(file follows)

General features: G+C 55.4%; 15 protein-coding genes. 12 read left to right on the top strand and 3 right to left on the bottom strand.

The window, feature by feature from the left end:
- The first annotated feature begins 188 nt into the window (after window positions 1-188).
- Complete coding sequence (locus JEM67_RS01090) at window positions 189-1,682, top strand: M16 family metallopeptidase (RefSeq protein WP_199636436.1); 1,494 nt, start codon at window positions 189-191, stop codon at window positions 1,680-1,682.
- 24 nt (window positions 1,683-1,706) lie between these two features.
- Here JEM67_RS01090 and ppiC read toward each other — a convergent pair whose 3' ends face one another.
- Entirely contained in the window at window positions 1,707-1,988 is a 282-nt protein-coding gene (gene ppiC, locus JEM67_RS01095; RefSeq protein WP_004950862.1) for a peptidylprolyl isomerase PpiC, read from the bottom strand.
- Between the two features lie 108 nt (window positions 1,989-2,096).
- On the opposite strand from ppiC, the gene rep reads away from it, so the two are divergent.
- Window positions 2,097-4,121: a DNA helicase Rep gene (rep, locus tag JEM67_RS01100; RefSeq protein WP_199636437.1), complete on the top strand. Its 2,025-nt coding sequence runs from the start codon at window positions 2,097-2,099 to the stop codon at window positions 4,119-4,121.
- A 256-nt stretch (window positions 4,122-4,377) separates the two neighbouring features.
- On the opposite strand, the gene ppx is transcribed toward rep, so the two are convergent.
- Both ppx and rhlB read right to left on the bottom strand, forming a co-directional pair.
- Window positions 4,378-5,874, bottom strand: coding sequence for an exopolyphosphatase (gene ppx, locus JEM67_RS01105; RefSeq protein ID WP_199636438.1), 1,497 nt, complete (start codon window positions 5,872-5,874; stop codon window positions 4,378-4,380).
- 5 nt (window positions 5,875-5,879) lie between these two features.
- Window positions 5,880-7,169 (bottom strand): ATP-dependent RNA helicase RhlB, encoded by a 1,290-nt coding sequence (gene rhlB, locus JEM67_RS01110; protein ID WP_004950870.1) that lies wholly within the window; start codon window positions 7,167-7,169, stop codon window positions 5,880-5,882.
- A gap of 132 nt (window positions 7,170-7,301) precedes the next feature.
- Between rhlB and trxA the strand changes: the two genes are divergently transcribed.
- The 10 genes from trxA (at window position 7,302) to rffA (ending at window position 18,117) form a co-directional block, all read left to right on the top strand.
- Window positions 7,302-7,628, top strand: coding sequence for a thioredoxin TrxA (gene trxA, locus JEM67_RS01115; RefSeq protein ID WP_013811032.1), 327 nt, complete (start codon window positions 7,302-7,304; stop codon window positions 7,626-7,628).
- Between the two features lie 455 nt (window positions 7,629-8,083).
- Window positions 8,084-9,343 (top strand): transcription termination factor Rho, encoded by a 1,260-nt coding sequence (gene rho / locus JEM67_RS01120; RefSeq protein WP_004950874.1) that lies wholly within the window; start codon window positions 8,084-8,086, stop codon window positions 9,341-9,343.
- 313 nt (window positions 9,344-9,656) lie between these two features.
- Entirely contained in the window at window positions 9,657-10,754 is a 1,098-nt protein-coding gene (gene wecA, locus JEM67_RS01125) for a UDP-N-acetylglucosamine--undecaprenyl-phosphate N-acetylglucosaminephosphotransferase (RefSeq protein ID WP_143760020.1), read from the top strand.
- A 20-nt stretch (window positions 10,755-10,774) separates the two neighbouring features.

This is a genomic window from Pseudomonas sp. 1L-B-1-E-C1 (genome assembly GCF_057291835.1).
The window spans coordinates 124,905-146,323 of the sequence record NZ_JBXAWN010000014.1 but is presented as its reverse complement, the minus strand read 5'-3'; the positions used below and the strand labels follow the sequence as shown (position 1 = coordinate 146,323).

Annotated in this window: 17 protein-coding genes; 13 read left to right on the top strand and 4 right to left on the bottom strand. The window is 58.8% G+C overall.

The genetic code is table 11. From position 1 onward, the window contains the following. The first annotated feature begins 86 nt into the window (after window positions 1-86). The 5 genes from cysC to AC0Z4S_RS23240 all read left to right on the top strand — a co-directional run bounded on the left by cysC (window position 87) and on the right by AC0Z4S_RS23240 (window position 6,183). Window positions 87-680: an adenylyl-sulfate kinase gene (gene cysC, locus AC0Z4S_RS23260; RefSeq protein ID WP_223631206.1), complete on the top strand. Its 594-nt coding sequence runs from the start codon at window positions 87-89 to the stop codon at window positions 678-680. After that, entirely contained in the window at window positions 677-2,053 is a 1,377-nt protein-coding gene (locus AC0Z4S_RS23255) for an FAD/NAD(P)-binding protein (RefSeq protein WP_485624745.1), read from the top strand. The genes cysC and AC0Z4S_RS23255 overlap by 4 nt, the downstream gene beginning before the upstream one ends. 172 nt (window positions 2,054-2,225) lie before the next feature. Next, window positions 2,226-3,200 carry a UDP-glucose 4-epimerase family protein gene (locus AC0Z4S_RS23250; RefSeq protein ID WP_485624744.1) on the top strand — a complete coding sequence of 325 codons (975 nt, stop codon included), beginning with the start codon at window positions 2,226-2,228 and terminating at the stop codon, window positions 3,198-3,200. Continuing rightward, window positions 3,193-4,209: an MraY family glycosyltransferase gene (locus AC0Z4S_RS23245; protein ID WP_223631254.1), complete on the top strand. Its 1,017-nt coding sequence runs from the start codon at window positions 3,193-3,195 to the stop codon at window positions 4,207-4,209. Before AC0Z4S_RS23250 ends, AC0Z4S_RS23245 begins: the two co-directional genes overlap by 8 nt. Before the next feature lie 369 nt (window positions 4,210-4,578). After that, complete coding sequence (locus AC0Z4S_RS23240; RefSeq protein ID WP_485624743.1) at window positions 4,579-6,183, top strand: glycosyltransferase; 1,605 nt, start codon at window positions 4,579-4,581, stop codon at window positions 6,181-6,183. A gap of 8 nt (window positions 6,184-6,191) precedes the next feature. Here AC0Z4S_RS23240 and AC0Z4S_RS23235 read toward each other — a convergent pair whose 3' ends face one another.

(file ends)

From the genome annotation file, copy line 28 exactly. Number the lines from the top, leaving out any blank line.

Annotated in this window: 17 protein-coding genes; 13 read left to right on the top strand and 4 right to left on the bottom strand. The window is 58.8% G+C overall.